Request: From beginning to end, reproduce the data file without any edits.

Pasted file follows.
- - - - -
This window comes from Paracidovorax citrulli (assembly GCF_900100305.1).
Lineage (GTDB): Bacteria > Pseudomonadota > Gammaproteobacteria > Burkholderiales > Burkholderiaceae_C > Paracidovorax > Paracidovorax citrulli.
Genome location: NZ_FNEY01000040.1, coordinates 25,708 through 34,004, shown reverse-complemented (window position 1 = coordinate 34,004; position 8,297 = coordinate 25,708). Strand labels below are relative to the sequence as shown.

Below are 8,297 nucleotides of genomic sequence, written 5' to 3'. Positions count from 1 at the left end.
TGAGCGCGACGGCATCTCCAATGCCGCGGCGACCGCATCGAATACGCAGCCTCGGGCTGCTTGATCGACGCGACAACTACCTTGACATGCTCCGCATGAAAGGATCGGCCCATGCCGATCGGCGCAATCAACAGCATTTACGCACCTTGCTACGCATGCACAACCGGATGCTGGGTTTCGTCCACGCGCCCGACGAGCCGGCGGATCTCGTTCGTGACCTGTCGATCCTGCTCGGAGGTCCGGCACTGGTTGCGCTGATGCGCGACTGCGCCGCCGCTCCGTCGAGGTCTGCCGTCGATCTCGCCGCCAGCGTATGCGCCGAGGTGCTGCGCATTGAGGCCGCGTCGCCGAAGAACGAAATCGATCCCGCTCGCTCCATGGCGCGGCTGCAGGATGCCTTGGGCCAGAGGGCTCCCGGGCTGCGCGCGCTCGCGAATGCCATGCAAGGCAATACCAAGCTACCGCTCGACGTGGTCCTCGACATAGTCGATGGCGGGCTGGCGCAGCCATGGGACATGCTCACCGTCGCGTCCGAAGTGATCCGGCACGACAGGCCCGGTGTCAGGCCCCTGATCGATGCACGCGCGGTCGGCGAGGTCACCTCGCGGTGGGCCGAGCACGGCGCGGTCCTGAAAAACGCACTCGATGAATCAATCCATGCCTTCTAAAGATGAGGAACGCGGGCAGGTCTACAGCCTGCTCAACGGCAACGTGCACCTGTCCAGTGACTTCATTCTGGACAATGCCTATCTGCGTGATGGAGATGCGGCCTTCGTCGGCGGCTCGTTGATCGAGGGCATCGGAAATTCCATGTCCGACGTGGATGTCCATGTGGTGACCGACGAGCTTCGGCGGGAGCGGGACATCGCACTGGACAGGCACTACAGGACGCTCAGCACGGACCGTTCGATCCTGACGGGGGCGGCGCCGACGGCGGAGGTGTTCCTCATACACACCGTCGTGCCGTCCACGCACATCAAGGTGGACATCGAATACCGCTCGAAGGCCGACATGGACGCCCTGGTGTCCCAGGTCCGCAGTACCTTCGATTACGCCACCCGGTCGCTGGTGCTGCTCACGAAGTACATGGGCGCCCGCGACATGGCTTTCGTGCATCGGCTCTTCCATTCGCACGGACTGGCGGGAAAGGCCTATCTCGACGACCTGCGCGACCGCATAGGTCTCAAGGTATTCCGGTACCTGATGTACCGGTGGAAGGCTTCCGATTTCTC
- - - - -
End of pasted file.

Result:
This window comes from Paracidovorax citrulli (assembly GCF_900100305.1).
Lineage (GTDB): Bacteria > Pseudomonadota > Gammaproteobacteria > Burkholderiales > Burkholderiaceae_C > Paracidovorax > Paracidovorax citrulli.
Genome location: NZ_FNEY01000040.1, coordinates 25,708 through 34,004, shown reverse-complemented (window position 1 = coordinate 34,004; position 8,297 = coordinate 25,708). Strand labels below are relative to the sequence as shown.

Below are 8,297 nucleotides of genomic sequence, written 5' to 3'. Positions count from 1 at the left end.
TGAGCGCGACGGCATCTCCAATGCCGCGGCGACCGCATCGAATACGCAGCCTCGGGCTGCTTGATCGACGCGACAACTACCTTGACATGCTCCGCATGAAAGGATCGGCCCATGCCGATCGGCGCAATCAACAGCATTTACGCACCTTGCTACGCATGCACAACCGGATGCTGGGTTTCGTCCACGCGCCCGACGAGCCGGCGGATCTCGTTCGTGACCTGTCGATCCTGCTCGGAGGTCCGGCACTGGTTGCGCTGATGCGCGACTGCGCCGCCGCTCCGTCGAGGTCTGCCGTCGATCTCGCCGCCAGCGTATGCGCCGAGGTGCTGCGCATTGAGGCCGCGTCGCCGAAGAACGAAATCGATCCCGCTCGCTCCATGGCGCGGCTGCAGGATGCCTTGGGCCAGAGGGCTCCCGGGCTGCGCGCGCTCGCGAATGCCATGCAAGGCAATACCAAGCTACCGCTCGACGTGGTCCTCGACATAGTCGATGGCGGGCTGGCGCAGCCATGGGACATGCTCACCGTCGCGTCCGAAGTGATCCGGCACGACAGGCCCGGTGTCAGGCCCCTGATCGATGCACGCGCGGTCGGCGAGGTCACCTCGCGGTGGGCCGAGCACGGCGCGGTCCTGAAAAACGCACTCGATGAATCAATCCATGCCTTCTAAAGATGAGGAACGCGGGCAGGTCTACAGCCTGCTCAACGGCAACGTGCACCTGTCCAGTGACTTCATTCTGGACAATGCCTATCTGCGTGATGGAGATGCGGCCTTCGTCGGCGGCTCGTTGATCGAGGGCATCGGAAATTCCATGTCCGACGTGGATGTCCATGTGGTGACCGACGAGCTTCGGCGGGAGCGGGACATCGCACTGGACAGGCACTACAGGACGCTCAGCACGGACCGTTCGATCCTGACGGGGGCGGCGCCGACGGCGGAGGTGTTCCTCATACACACCGTCGTGCCGTCCACGCACATCAAGGTGGACATCGAATACCGCTCGAAGGCCGACATGGACGCCCTGGTGTCCCAGGTCCGCAGTACCTTCGATTACGCCACCCGGTCGCTGGTGCTGCTCACGAAGTACATGGGCGCCCGCGACATGGCTTTCGTGCATCGGCTCTTCCATTCGCACGGACTGGCGGGAAAGGCCTATCTCGACGACCTGCGCGACCGCATAGGTCTCAAGGTATTCCGGTACCTGATGTACCGGTGGAAGGCTTCCGATTTCTC